There’s really only one reason to read this book: it’s a hoot.

101 REASONS WHY I'M NOT TAKING A BATH

A filth-encrusted gamin ticks off precisely why a trip to the tub is not on the list of priorities.

Sporting grimy skin and twiggy hair, a brown-haired, fair-skinned child decides to list the 101 reasons why bathing is not an appealing option. Starting with “I’m not dirty” and proceeding from there, the grubby kid plays every card in the deck. McAnulty manages to keep the action hopping in a narrative that really is just a very long list. There are the expected excuses (“Monsters live in the drain”), the unexpected (“I have a self-cleaning button like the oven”—that would be a bellybutton), and the downright clever (“Most household accidents happen in the bathroom. Scientific fact!”). When confronted with the kicker that only 88 reasons have been listed (a sly twist adults won’t see coming), the child responds with an additional 13 repetitions of “I don’t want to” (the title of the book isn’t 101 Unique Reasons Why I’m NOT Taking a Bath, after all). In the end bathtime is achieved, and the child has a sudden change of heart. Ang provides a peppy visual narrative to pair with the extensive monologue, though, alas, the art never quite reaches the levels of eclectic, original insanity the text leaves openings for.

There’s really only one reason to read this book: it’s a hoot. (Picture book. 4-7)

Pub Date: July 26, 2016

ISBN: 978-0-385-39189-4

Page Count: 40

Publisher: Random House

Review Posted Online: May 4, 2016

Kirkus Reviews Issue: May 15, 2016

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While this is a fairly bland treatment compared to Deborah Lee Rose and Carey Armstrong-Ellis’ The Twelve Days of...

ON THE FIRST DAY OF KINDERGARTEN

Rabe follows a young girl through her first 12 days of kindergarten in this book based on the familiar Christmas carol.

The typical firsts of school are here: riding the bus, making friends, sliding on the playground slide, counting, sorting shapes, laughing at lunch, painting, singing, reading, running, jumping rope, and going on a field trip. While the days are given ordinal numbers, the song skips the cardinal numbers in the verses, and the rhythm is sometimes off: “On the second day of kindergarten / I thought it was so cool / making lots of friends / and riding the bus to my school!” The narrator is a white brunette who wears either a tunic or a dress each day, making her pretty easy to differentiate from her classmates, a nice mix in terms of race; two students even sport glasses. The children in the ink, paint, and collage digital spreads show a variety of emotions, but most are happy to be at school, and the surroundings will be familiar to those who have made an orientation visit to their own schools.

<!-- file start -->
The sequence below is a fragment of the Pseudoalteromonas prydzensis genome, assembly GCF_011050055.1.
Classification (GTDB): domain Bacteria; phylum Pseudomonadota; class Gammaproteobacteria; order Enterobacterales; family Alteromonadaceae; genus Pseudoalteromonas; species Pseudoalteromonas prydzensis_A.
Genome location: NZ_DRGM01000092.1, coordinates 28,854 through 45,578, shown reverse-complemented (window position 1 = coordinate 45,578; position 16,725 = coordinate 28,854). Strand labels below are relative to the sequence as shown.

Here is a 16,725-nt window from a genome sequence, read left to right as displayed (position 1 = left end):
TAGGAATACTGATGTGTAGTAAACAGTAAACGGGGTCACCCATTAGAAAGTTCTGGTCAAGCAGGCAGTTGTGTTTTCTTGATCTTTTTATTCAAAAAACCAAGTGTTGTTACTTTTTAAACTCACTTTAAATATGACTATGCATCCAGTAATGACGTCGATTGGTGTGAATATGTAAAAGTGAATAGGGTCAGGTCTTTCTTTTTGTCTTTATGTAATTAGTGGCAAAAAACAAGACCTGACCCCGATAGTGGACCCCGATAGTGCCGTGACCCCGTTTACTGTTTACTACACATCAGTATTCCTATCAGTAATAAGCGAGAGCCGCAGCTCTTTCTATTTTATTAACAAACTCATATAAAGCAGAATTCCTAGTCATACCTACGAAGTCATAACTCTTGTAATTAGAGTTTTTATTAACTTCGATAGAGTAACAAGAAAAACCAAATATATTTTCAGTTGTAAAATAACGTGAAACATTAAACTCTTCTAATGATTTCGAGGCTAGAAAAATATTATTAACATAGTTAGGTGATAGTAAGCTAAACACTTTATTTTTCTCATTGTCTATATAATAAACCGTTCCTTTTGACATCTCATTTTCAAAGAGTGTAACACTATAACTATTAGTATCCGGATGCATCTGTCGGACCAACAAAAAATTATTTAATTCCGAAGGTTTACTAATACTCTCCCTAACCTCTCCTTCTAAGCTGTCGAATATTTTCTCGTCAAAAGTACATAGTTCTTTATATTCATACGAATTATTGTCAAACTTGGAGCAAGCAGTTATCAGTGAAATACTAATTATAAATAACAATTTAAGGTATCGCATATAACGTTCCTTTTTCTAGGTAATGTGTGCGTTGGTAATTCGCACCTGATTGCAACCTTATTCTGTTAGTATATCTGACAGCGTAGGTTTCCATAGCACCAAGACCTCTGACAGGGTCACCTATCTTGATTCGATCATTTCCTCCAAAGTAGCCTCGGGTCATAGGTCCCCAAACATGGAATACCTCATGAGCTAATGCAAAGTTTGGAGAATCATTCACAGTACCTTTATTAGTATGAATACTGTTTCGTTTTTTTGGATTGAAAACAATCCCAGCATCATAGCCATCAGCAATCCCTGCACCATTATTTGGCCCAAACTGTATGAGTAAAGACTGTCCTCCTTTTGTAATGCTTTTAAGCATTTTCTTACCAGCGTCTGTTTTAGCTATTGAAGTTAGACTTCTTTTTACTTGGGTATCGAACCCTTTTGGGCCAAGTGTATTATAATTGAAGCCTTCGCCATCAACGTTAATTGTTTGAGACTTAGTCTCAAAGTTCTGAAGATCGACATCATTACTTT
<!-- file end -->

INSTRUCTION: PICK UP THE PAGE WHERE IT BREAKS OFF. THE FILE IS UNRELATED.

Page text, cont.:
While this is a fairly bland treatment compared to Deborah Lee Rose and Carey Armstrong-Ellis’ The Twelve Days of Kindergarten (2003), it basically gets the job done. (Picture book. 4-7)

Pub Date: June 21, 2016

ISBN: 978-0-06-234834-0

Page Count: 32

Publisher: Harper/HarperCollins

Review Posted Online: May 4, 2016

Kirkus Reviews Issue: June 1, 2016

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Just the thing to get uncertain youngsters jazzed for a first day—at school or anywhere.

THE QUEEN OF KINDERGARTEN

Barnes and Brantley-Newton team up for a follow-up to The King of Kindergarten (2019).

From the very first page, it’s clear that young MJ Malone is ready to face the world—and school. Once Mom bestows her with a glittery tiara and dubs her the queen of kindergarten, MJ is determined to fulfill her duties—brighten up every room she enters, treat others with kindness, and offer a helping hand. Barnes infuses each page with humor and a sense of grace as the immensely likable MJ makes the most of her first day. Barnes’ prose is entertaining and heartwarming, while Brantley-Newton’s vivid and playful artwork will be easily recognizable for anyone who’s seen her work (Grandma’s Purse, 2018; Becoming Vanessa, 2021). The illustrator adds verve to the bold young heroine’s character—from the colorful barrettes to the textured appearance of her adorable denim jumper, the girl has style and substance. MJ Malone embodies the can-do spirit every parent hopes to spark in their own children, though even shy kindergarteners will gladly find a friend in her. MJ and her family are Black; her classroom is diverse. (This book was reviewed digitally.)

Just the thing to get uncertain youngsters jazzed for a first day—at school or anywhere. (Picture book. 4-6)

Pub Date: May 24, 2022

ISBN: 978-0-593-11142-0

Page Count: 32

Publisher: Nancy Paulsen Books

Review Posted Online: April 27, 2022

Kirkus Reviews Issue: May 15, 2022

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